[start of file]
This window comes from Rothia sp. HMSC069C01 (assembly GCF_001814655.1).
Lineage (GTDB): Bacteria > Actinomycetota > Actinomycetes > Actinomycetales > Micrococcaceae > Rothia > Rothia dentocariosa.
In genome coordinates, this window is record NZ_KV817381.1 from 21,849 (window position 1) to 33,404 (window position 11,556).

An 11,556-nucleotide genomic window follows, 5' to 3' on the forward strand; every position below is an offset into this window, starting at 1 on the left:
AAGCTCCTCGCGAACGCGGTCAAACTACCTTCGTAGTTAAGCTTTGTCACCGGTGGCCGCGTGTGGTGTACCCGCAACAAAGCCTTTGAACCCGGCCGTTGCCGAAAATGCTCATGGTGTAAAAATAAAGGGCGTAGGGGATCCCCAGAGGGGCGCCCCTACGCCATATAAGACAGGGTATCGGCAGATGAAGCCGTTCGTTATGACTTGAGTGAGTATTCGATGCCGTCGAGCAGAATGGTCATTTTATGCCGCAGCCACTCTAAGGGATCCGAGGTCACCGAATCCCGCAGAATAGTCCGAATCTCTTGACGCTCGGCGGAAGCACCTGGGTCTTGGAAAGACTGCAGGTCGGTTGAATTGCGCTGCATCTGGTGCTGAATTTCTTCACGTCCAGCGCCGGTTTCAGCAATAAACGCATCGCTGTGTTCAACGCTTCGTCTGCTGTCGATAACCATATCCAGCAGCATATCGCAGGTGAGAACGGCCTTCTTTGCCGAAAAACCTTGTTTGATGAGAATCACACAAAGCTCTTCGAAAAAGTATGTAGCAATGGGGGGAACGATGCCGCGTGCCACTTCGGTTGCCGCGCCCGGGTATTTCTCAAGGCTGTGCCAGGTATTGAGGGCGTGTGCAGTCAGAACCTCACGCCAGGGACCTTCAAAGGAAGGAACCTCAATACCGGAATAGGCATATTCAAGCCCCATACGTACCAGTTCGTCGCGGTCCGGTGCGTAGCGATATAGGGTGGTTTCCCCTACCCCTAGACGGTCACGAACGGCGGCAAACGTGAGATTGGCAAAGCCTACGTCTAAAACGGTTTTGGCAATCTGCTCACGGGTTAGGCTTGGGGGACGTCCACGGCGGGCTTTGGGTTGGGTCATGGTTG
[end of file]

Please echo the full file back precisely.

This window comes from Rothia sp. HMSC069C01 (assembly GCF_001814655.1).
Lineage (GTDB): Bacteria > Actinomycetota > Actinomycetes > Actinomycetales > Micrococcaceae > Rothia > Rothia dentocariosa.
In genome coordinates, this window is record NZ_KV817381.1 from 21,849 (window position 1) to 33,404 (window position 11,556).

An 11,556-nucleotide genomic window follows, 5' to 3' on the forward strand; every position below is an offset into this window, starting at 1 on the left:
AAGCTCCTCGCGAACGCGGTCAAACTACCTTCGTAGTTAAGCTTTGTCACCGGTGGCCGCGTGTGGTGTACCCGCAACAAAGCCTTTGAACCCGGCCGTTGCCGAAAATGCTCATGGTGTAAAAATAAAGGGCGTAGGGGATCCCCAGAGGGGCGCCCCTACGCCATATAAGACAGGGTATCGGCAGATGAAGCCGTTCGTTATGACTTGAGTGAGTATTCGATGCCGTCGAGCAGAATGGTCATTTTATGCCGCAGCCACTCTAAGGGATCCGAGGTCACCGAATCCCGCAGAATAGTCCGAATCTCTTGACGCTCGGCGGAAGCACCTGGGTCTTGGAAAGACTGCAGGTCGGTTGAATTGCGCTGCATCTGGTGCTGAATTTCTTCACGTCCAGCGCCGGTTTCAGCAATAAACGCATCGCTGTGTTCAACGCTTCGTCTGCTGTCGATAACCATATCCAGCAGCATATCGCAGGTGAGAACGGCCTTCTTTGCCGAAAAACCTTGTTTGATGAGAATCACACAAAGCTCTTCGAAAAAGTATGTAGCAATGGGGGGAACGATGCCGCGTGCCACTTCGGTTGCCGCGCCCGGGTATTTCTCAAGGCTGTGCCAGGTATTGAGGGCGTGTGCAGTCAGAACCTCACGCCAGGGACCTTCAAAGGAAGGAACCTCAATACCGGAATAGGCATATTCAAGCCCCATACGTACCAGTTCGTCGCGGTCCGGTGCGTAGCGATATAGGGTGGTTTCCCCTACCCCTAGACGGTCACGAACGGCGGCAAACGTGAGATTGGCAAAGCCTACGTCTAAAACGGTTTTGGCAATCTGCTCACGGGTTAGGCTTGGGGGACGTCCACGGCGGGCTTTGGGTTGGGTCATGGTTG